Doubts, arguments, and occasional rifts can happen. Does it mean you’re headed for a break up?
Arguments that cast a shadow over the engagement period
Arguments between a couple can arise from differences in character, education, culture, or religion. But most often, it’s simply a matter of each wanting to protect themselves in a relationship that will inevitably involve some sacrifices. When you’re in love, there’s a fear of being taken over by the other, of becoming dependent on them. A power struggle, whether subtle or outright, can settle in, even if it’s just to test the other person. Tensions can run high between people who’ve been single a long time and become used to doing things and making decisions on their own.
Nor should we underestimate, as a source of disputes, outside influences on the couple. First, it’s possible that one of them isn’t really accepted by their future in-laws. It’s not as easy as one might think to let go of a beloved child. Every parent would so like their child to find the perfect partner. Hence the remarks by the future in-laws about the flaws of the prospective partner. They’re well-intentioned, but they can plant the seeds of doubt in one or other of the fiancés. These comments can make one wonder if the apron strings will ever be cut, even after the wedding.
It’s also possible that the two families don’t totally agree about the wedding itself; one may be dreaming of a brilliant (and expensive!) wedding, while the other prefers a simple affair. The preparations, too, are always harder work than one thinks, more demanding than expected, and can serve as the pretext for family arguments — as well as arguments between the couple.
How to handle these disputes
First, it’s important to know whether these are serious or minor disputes. If they’re serious, it goes without saying they may be warning signs against going forward with the marriage. How many couples split up knowing they had already sensed during the engagement that things weren’t right, and regret not having been brave enough to break things off then? A third party can help confirm that intuition. Parents, too, can help see things straight, provided they don’t simply veto the match out of self-interest.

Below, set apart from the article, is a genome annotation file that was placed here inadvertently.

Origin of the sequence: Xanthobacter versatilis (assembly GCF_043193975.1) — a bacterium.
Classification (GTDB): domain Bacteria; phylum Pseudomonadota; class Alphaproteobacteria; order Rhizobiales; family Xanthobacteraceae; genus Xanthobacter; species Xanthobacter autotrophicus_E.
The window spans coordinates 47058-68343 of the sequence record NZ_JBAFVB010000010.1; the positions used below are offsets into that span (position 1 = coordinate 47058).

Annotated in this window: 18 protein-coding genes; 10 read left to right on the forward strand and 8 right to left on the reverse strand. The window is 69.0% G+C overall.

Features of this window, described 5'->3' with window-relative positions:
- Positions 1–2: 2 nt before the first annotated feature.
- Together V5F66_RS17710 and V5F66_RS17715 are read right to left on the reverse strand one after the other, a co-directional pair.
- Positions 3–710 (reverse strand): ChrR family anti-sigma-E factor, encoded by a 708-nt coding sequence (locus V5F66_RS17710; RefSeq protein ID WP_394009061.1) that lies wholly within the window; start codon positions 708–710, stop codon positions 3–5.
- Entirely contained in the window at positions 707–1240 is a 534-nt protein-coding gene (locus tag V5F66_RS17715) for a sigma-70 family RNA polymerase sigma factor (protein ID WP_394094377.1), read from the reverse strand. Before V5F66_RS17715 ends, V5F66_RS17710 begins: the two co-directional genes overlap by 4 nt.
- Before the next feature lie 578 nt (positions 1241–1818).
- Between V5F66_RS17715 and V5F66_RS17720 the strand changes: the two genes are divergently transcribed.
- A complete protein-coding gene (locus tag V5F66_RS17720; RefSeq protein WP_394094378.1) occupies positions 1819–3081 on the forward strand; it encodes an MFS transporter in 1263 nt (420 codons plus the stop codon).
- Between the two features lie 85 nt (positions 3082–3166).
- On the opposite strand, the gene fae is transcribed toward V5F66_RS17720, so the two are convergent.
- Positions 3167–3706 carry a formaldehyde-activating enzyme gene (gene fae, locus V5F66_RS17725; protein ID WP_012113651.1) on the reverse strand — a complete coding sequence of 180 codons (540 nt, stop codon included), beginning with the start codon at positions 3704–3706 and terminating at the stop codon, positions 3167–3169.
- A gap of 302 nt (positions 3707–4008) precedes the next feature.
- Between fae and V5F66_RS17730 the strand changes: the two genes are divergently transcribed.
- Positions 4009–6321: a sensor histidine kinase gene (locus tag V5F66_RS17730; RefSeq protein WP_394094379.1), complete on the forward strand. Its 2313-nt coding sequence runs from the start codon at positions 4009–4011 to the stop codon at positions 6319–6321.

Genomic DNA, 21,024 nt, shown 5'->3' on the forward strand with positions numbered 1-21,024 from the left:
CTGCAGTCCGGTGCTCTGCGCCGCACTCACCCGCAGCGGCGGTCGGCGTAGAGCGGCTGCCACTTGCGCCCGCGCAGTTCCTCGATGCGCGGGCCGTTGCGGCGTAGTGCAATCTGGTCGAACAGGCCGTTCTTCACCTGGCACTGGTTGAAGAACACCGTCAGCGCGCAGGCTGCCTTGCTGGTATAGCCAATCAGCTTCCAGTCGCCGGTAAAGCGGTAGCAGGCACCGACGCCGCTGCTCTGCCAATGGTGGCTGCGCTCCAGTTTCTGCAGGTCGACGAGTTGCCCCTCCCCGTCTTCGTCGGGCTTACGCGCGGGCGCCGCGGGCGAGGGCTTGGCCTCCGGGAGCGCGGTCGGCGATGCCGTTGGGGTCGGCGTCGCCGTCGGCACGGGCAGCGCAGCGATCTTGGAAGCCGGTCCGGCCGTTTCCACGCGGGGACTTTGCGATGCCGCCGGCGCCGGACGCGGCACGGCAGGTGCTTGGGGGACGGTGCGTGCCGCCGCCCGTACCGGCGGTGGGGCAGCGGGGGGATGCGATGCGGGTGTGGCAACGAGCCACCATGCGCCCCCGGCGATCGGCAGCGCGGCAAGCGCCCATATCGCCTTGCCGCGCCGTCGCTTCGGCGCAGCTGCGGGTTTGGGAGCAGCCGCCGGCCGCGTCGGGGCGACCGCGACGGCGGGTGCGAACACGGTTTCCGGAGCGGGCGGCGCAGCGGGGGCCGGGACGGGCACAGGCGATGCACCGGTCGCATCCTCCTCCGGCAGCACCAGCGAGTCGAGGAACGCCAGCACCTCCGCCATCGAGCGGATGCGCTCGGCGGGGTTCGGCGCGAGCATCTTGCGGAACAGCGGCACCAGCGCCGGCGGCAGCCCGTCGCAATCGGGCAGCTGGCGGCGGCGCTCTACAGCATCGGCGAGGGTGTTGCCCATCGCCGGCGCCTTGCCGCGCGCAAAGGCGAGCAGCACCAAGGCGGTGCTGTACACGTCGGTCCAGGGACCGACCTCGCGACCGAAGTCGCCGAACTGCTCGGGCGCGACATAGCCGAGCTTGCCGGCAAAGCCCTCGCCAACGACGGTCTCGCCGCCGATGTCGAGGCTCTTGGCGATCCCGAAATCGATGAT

On the other hand, if the disputes are minor, if the couple bickers over trifles, they shouldn’t be surprised when they run up against “otherness.” The other is different than you. So before uniting as one, some adjusting is called for. The other isn’t perfect. You’ll inevitably be confronted by their limits. Inevitably, you’ll have to adjust, through sacrifices and concessions. True love is there only to the extent that we stop idealizing the other, stop dreaming, and learn to love the other as they are, in the knowledge that — given the long list of their undeniable qualities! — a wonderful road ahead is possible.
An opportunity to make a few adjustments
Being an adult is about positively facing the imperfect human condition. And arguments between couples are often just about establishing the necessary adjustments. So much so that, following a difficult engagement, the first year of married life may seem easier because all the “work” of adjustment has been done beforehand. When you have an “idyllic” engagement, the first year can prove difficult because sooner or later you need to begin to work through differences.
Finally, it may be wise to remember that the perfect Spouse is Christ, of whom our earthly spouse is but the herald and the path that leads to Him. With this in mind, it’s easier to accept the imperfections of one’s spouse: they are not Christ. And an engagement is a good metaphor for our earthly journey in which, “betrothed to Christ” in baptism (2 Cor 11:2), the Christian experiences the arduous time of preparation, with all its daily difficulties and sacrifices, for the eternal wedding banquet.
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